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Sporting organisations – their social, moral responsibilities


Sports has always been a social activity designed to provide participants and spectators alike, an opportunity to assemble for times of physical output of skills and talents, as well as fun and entertainment.{{more}}

Over time though, sports has evolved into a multi-million dollar business, and like everything else, brings its own trappings, variations and vagaries.

Here in St Vincent and the Grenadines, we are getting caught up in allowing the trends to seep into sporting events and are slowly losing sight of the main intent and value of sports in its raw state.

Therefore, on one hand, there is the hosting of sporting events, but as custodians, less time is expended in ensuring that the moral values and other social responsibilities are kept intact.

Some associations and community organisations which put on events of a sporting nature, do not engage themselves in proper scheduling, nor take into consideration the time of the day, and who would be affected negatively in the process.

Unfortunately, here in St Vincent and the Grenadines, we are not blessed with a multitude of sporting facilities, which are in the main multi-purpose and are lodged in residential areas.

As it is now, the entertainment value has superseded the actual events themselves, and organisations, even national set ups, are being sucked into the notion that sports cannot exist without entertainment, which, when translated, means amplified sound.

So, we have arrived at a point where, in order to draw people to sporting events, there must be attractions, sideshows and the like, to make sure that there is spectatorship.

Thus, sporting events have morphed into block-o-ramas, with the main event being the filler. Such happenings are characterized by types of behaviour which cause more bad than good, augmented by the type of music which is played and the general conduct and utterances of the persons who are the consuls.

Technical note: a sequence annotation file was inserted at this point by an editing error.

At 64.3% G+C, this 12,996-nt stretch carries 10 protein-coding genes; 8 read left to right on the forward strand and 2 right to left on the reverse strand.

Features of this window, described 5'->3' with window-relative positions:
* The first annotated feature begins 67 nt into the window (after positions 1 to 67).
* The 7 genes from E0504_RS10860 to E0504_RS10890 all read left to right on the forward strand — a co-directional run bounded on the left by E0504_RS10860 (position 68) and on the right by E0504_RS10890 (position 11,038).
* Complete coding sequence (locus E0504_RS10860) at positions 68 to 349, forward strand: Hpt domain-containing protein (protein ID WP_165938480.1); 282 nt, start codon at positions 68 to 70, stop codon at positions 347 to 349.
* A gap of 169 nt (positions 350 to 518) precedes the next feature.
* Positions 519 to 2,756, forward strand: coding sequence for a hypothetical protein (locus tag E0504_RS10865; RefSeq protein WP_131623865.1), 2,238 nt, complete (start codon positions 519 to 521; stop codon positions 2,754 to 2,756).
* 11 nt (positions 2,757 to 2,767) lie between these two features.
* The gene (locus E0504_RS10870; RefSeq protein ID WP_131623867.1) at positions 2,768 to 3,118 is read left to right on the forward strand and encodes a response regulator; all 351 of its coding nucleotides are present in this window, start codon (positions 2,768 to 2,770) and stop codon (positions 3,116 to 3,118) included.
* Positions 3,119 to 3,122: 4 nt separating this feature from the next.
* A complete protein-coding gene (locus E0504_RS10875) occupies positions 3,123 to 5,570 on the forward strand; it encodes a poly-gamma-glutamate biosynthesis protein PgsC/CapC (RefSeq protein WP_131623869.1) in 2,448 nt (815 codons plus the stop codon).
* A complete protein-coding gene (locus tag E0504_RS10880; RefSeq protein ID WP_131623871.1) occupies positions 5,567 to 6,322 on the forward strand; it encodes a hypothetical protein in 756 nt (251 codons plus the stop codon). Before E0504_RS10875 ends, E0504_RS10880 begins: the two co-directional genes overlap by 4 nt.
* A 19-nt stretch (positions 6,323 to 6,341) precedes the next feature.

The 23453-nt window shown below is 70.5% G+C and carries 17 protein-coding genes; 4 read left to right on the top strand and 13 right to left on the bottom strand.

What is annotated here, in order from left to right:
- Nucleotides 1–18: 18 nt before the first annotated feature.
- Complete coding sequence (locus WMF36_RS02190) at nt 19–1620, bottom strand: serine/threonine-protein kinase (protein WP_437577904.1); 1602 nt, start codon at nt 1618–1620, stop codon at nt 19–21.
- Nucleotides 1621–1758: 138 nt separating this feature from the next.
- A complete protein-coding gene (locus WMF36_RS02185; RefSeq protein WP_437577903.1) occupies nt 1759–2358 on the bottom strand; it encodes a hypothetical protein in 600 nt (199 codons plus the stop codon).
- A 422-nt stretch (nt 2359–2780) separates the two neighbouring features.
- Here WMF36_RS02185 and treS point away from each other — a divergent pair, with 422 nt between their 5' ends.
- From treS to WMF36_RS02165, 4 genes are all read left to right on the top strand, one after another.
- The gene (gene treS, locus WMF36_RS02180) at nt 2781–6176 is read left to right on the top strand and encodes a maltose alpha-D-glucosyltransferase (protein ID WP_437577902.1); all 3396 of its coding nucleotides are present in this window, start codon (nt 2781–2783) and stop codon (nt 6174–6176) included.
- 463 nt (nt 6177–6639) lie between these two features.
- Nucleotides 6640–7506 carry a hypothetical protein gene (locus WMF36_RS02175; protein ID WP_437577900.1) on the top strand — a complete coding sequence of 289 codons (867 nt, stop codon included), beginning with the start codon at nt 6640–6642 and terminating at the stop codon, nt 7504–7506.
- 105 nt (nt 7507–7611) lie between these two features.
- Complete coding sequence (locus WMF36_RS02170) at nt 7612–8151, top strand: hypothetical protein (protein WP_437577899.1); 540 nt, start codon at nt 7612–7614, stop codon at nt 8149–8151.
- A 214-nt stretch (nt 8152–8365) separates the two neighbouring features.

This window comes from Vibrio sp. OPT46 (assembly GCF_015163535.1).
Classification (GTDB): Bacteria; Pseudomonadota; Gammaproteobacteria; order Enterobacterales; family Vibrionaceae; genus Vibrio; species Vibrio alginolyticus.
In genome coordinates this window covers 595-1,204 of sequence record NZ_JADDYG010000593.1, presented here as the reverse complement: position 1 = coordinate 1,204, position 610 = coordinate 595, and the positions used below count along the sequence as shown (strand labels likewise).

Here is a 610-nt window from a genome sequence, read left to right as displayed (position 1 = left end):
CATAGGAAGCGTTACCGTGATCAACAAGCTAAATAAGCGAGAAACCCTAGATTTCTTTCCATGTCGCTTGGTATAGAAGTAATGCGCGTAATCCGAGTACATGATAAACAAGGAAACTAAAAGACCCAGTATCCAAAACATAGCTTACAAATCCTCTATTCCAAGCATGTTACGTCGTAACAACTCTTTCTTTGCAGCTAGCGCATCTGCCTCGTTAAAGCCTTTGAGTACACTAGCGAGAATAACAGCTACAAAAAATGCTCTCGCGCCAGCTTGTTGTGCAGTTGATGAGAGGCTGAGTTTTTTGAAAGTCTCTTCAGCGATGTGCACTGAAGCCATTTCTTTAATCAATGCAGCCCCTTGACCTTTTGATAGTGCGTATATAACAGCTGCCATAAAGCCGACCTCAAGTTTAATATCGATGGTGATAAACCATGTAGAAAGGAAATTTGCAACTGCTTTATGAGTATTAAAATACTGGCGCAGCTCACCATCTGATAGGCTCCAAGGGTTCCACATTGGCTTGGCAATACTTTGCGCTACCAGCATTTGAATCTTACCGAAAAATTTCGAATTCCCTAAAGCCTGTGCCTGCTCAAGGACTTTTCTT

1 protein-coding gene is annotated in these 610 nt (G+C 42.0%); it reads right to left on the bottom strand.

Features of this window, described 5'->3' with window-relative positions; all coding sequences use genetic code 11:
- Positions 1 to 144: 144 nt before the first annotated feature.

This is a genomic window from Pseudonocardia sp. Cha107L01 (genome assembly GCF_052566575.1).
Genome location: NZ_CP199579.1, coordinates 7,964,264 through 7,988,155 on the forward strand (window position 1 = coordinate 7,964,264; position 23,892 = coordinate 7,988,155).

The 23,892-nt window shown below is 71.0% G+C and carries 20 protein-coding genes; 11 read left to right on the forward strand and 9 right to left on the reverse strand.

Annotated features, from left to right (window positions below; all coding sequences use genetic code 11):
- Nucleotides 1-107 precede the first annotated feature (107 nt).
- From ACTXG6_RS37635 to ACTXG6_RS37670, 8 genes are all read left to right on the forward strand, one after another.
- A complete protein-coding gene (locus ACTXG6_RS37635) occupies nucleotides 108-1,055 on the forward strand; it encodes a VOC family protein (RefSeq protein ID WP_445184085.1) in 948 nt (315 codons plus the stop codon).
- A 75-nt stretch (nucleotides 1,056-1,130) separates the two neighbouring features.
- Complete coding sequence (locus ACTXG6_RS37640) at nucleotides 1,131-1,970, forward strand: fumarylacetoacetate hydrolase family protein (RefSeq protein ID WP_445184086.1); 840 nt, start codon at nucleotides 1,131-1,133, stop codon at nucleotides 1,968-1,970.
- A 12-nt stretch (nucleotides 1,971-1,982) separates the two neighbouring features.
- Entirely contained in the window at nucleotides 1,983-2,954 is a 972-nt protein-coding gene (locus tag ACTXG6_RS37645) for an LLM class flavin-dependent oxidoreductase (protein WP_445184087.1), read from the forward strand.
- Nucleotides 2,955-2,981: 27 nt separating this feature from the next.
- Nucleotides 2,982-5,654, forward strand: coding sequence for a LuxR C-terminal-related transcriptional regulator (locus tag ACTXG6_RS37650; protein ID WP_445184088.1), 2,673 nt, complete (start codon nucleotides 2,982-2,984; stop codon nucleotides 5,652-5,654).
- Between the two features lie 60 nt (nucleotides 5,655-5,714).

The downside of this is that unwanted persons and sometimes activities are the products of such decisions, which often turn off the real sports lovers from attending.

Therefore, sporting organisations must acknowledge their social responsibility and ensure that the hired sound systems and disc jockeys play the type of music which best suits the occasion, instead of the latter dictating, according to their preferences and what genres are the hot numbers at that point in time.

Then there is the issue of timing and event management.

We saw that the staging of the secondary schools’ football and netball finals, both held on the weekend, were completed after the sun had set.

Likewise, the schools’ basketball finals finished well into the night.

Whilst one commends the changes, the social responsibility must be paramount in ensuring the safety and well-being of the nation’s youth, as such arrangements come with them, logistical issues.

It was quite evident that at the conclusion of the aforementioned events, many of the students found difficulty in getting transportation to their homes.

We acknowledge, however, that we do not have a structured system of public transportation.

Similarly, earlier this month, when the executive of the St Vincent and the Grenadines Football Federation persisted in having four finals, all one afternoon, everyone saw the folly in the decision, as persons were required to be at the Victoria Park close to midnight, before the winner of the last match was determined.

All will be better served, as to establish a cut-off time for the events, then work backwards in terms of scheduling.

But this type of apathy is bred even among some of our local coaches, as they are mainly concerned with the performances, the glory and the returns of their charges, leaving the other facets of their being to be determined by trial and error, rather than a guided approach.

But, as we seek to buck the trend of seeing sports and callous entertainment as inextricable, ways must be found to sell sports, stripped of the impurities fashioned by the latter.

We may say that these are modern times, and that times change and so do men, but proper guidance from those who know and believe better has to be instituted and high standards established.

Organisations, you are the catalysts for positive change to once more make sports a family affair.